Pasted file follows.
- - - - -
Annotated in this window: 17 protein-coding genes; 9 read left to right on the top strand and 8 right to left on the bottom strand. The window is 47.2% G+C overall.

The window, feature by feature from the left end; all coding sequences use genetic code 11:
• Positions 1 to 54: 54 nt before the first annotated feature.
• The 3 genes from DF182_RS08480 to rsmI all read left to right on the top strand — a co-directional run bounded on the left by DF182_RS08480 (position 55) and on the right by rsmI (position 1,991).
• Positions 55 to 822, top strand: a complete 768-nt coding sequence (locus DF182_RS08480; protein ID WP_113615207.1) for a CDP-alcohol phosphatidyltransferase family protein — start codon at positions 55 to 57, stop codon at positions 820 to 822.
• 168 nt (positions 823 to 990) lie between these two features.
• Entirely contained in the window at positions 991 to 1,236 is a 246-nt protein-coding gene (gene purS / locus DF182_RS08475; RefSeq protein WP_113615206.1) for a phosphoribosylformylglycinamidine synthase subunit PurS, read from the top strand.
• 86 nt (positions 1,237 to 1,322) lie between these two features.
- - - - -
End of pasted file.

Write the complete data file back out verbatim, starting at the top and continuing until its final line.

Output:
Annotated in this window: 17 protein-coding genes; 9 read left to right on the top strand and 8 right to left on the bottom strand. The window is 47.2% G+C overall.

The window, feature by feature from the left end; all coding sequences use genetic code 11:
• Positions 1 to 54: 54 nt before the first annotated feature.
• The 3 genes from DF182_RS08480 to rsmI all read left to right on the top strand — a co-directional run bounded on the left by DF182_RS08480 (position 55) and on the right by rsmI (position 1,991).
• Positions 55 to 822, top strand: a complete 768-nt coding sequence (locus DF182_RS08480; protein ID WP_113615207.1) for a CDP-alcohol phosphatidyltransferase family protein — start codon at positions 55 to 57, stop codon at positions 820 to 822.
• 168 nt (positions 823 to 990) lie between these two features.
• Entirely contained in the window at positions 991 to 1,236 is a 246-nt protein-coding gene (gene purS / locus DF182_RS08475; RefSeq protein WP_113615206.1) for a phosphoribosylformylglycinamidine synthase subunit PurS, read from the top strand.
• 86 nt (positions 1,237 to 1,322) lie between these two features.